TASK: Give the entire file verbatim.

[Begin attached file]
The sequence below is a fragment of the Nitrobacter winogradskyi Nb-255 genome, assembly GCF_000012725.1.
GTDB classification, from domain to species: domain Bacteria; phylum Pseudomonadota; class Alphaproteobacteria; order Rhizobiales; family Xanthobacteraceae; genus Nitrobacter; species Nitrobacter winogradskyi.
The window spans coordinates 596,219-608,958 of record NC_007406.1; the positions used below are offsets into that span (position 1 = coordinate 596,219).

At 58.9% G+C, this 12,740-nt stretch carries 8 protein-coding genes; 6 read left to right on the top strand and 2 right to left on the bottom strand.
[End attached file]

The sequence below is a fragment of the Nitrobacter winogradskyi Nb-255 genome, assembly GCF_000012725.1.
GTDB classification, from domain to species: domain Bacteria; phylum Pseudomonadota; class Alphaproteobacteria; order Rhizobiales; family Xanthobacteraceae; genus Nitrobacter; species Nitrobacter winogradskyi.
The window spans coordinates 596,219-608,958 of record NC_007406.1; the positions used below are offsets into that span (position 1 = coordinate 596,219).

At 58.9% G+C, this 12,740-nt stretch carries 8 protein-coding genes; 6 read left to right on the top strand and 2 right to left on the bottom strand.